If you’re a discretionary futures trader do not do this…

Trader's Mindset

Jun 21

Before, I warned against attempting to trade with a single contract. The active futures trader should only attempt to make a small amount of profits per day from $50 to $100 per day on 1 lot. If you are a great world class trader, this is very feasible. Once a trader becomes adapt at trading for just $50 to $100 per day with 1 lot then the trader scale up to trading multiple lots and that $50 to $100 per day can turn into $200, $300, $500 or more which can be sizable or so the story goes.

However, there is a risk when adding one learns they can make more money by simply adding contracts. Once a trader learns that they can make good money by adding size on their best trades, it is easy to become reckless with it. As a trader becomes more confident, it becomes easy to add too much size without thinking about the consequences. It is also easy to fool oneself by adding contracts to feel more confident: if the size is loaded at the wrong time, either too late or too early, then the results will not be good.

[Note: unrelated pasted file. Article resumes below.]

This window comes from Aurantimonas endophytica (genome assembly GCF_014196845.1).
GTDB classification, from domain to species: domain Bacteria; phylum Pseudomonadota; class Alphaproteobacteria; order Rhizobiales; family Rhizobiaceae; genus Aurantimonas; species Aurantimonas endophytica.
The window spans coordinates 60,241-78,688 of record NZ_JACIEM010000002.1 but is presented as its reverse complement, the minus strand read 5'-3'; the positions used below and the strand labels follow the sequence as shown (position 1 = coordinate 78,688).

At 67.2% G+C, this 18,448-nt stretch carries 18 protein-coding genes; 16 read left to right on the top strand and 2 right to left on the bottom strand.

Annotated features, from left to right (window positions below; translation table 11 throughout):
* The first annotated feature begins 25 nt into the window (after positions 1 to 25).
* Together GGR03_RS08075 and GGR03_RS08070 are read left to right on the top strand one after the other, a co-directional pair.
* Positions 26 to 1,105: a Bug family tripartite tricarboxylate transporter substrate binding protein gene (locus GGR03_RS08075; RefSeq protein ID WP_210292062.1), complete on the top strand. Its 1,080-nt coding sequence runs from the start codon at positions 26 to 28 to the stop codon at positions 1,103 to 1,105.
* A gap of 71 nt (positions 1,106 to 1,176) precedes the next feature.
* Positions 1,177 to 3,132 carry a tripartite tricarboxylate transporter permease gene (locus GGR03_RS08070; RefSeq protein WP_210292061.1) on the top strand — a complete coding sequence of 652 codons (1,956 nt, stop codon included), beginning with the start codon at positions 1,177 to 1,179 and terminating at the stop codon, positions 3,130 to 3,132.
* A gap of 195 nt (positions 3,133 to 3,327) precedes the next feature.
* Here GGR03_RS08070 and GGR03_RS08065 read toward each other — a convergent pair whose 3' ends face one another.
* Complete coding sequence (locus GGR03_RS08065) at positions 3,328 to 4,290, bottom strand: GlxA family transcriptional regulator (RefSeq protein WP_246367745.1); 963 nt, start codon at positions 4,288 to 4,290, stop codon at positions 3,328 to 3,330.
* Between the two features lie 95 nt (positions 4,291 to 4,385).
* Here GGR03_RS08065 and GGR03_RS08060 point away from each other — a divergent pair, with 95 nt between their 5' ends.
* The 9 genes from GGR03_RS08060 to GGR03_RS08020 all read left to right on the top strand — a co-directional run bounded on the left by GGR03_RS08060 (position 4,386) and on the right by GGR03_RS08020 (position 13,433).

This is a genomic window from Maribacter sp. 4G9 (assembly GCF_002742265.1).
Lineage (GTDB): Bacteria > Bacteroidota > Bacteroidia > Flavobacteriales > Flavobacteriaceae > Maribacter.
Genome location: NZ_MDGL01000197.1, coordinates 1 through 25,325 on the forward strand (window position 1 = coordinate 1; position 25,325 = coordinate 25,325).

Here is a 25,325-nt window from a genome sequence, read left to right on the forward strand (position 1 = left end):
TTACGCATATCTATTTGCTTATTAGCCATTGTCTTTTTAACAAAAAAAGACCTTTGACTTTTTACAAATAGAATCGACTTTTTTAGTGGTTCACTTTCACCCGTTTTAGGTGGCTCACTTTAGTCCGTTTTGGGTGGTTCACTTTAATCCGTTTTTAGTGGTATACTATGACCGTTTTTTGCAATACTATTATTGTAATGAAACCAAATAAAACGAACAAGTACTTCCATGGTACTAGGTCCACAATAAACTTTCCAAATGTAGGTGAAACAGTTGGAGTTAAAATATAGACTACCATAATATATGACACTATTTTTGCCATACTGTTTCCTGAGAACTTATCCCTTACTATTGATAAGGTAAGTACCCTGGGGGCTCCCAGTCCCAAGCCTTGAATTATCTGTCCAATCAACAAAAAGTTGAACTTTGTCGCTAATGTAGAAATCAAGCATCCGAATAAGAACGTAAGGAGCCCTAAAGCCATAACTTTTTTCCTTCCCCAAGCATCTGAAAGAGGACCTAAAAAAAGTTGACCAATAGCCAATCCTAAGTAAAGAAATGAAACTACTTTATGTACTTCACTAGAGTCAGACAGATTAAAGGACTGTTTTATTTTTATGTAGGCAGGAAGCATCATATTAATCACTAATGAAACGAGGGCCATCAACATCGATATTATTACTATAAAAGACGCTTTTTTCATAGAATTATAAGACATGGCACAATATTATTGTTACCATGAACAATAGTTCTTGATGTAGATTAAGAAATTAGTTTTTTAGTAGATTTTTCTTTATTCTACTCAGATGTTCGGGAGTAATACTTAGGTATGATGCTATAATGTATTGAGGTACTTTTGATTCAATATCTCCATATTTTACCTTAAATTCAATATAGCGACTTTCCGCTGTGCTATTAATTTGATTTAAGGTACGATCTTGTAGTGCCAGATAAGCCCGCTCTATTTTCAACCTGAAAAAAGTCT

This is why it is critical to establish a position size limit before your trading day. Define your max lots before your trading day. Reserve your max size for positions when you are most confident and for trades that can produce a runner. Start day slow with 1 or 2 lots only and build up when you have profits. Stop trading when reach profit target and then move to simulator, research, or market replay.

For system traders, if you can find a variable that correlates with either (1) profit factor, (2) win ratio, or (3) win size then that variable could be used to as a determinate for trading an additional contract.


About the Author

The author is passionate about markets. He has developed top ranked futures strategies. His core focus is (1) applying machine learning and developing systematic strategies, and (2) solving the toughest problems of discretionary trading by applying quantitative tools, machine learning, and performance discipline. You can contact the author at curtis@beyondbacktesting.com.